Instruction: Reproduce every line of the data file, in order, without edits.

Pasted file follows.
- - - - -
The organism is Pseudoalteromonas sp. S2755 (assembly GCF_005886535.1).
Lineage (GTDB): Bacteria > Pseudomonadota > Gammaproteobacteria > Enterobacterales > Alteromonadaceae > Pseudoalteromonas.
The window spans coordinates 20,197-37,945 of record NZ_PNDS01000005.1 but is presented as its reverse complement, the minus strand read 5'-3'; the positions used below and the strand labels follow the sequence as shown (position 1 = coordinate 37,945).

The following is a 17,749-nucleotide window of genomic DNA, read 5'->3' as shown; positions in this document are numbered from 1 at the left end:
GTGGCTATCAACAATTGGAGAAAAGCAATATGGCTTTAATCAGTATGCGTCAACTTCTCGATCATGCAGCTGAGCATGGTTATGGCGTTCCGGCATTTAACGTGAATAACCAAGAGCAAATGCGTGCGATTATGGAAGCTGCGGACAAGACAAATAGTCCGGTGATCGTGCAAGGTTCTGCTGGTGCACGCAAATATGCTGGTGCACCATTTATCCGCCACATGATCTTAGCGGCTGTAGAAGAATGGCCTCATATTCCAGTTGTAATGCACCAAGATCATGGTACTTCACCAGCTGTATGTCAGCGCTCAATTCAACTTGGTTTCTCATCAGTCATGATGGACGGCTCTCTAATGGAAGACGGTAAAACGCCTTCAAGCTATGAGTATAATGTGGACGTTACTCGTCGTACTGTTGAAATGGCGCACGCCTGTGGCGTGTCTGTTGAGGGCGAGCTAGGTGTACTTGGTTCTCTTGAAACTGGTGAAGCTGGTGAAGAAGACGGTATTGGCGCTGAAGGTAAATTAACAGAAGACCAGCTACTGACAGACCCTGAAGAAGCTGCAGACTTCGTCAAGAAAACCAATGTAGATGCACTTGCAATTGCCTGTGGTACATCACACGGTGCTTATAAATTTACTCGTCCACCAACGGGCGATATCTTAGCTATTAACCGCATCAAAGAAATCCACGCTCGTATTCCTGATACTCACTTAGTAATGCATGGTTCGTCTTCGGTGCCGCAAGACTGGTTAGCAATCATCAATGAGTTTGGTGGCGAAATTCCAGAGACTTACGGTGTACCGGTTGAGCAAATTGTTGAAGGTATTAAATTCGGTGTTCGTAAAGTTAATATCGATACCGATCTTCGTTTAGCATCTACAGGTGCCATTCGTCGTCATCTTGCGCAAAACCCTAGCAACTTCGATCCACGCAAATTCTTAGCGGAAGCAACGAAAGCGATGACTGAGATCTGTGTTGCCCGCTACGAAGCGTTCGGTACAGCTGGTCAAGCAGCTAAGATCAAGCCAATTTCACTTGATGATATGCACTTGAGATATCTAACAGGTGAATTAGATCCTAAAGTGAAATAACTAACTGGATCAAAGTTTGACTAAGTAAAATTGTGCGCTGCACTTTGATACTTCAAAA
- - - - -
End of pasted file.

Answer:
The organism is Pseudoalteromonas sp. S2755 (assembly GCF_005886535.1).
Lineage (GTDB): Bacteria > Pseudomonadota > Gammaproteobacteria > Enterobacterales > Alteromonadaceae > Pseudoalteromonas.
The window spans coordinates 20,197-37,945 of record NZ_PNDS01000005.1 but is presented as its reverse complement, the minus strand read 5'-3'; the positions used below and the strand labels follow the sequence as shown (position 1 = coordinate 37,945).

The following is a 17,749-nucleotide window of genomic DNA, read 5'->3' as shown; positions in this document are numbered from 1 at the left end:
GTGGCTATCAACAATTGGAGAAAAGCAATATGGCTTTAATCAGTATGCGTCAACTTCTCGATCATGCAGCTGAGCATGGTTATGGCGTTCCGGCATTTAACGTGAATAACCAAGAGCAAATGCGTGCGATTATGGAAGCTGCGGACAAGACAAATAGTCCGGTGATCGTGCAAGGTTCTGCTGGTGCACGCAAATATGCTGGTGCACCATTTATCCGCCACATGATCTTAGCGGCTGTAGAAGAATGGCCTCATATTCCAGTTGTAATGCACCAAGATCATGGTACTTCACCAGCTGTATGTCAGCGCTCAATTCAACTTGGTTTCTCATCAGTCATGATGGACGGCTCTCTAATGGAAGACGGTAAAACGCCTTCAAGCTATGAGTATAATGTGGACGTTACTCGTCGTACTGTTGAAATGGCGCACGCCTGTGGCGTGTCTGTTGAGGGCGAGCTAGGTGTACTTGGTTCTCTTGAAACTGGTGAAGCTGGTGAAGAAGACGGTATTGGCGCTGAAGGTAAATTAACAGAAGACCAGCTACTGACAGACCCTGAAGAAGCTGCAGACTTCGTCAAGAAAACCAATGTAGATGCACTTGCAATTGCCTGTGGTACATCACACGGTGCTTATAAATTTACTCGTCCACCAACGGGCGATATCTTAGCTATTAACCGCATCAAAGAAATCCACGCTCGTATTCCTGATACTCACTTAGTAATGCATGGTTCGTCTTCGGTGCCGCAAGACTGGTTAGCAATCATCAATGAGTTTGGTGGCGAAATTCCAGAGACTTACGGTGTACCGGTTGAGCAAATTGTTGAAGGTATTAAATTCGGTGTTCGTAAAGTTAATATCGATACCGATCTTCGTTTAGCATCTACAGGTGCCATTCGTCGTCATCTTGCGCAAAACCCTAGCAACTTCGATCCACGCAAATTCTTAGCGGAAGCAACGAAAGCGATGACTGAGATCTGTGTTGCCCGCTACGAAGCGTTCGGTACAGCTGGTCAAGCAGCTAAGATCAAGCCAATTTCACTTGATGATATGCACTTGAGATATCTAACAGGTGAATTAGATCCTAAAGTGAAATAACTAACTGGATCAAAGTTTGACTAAGTAAAATTGTGCGCTGCACTTTGATACTTCAAAA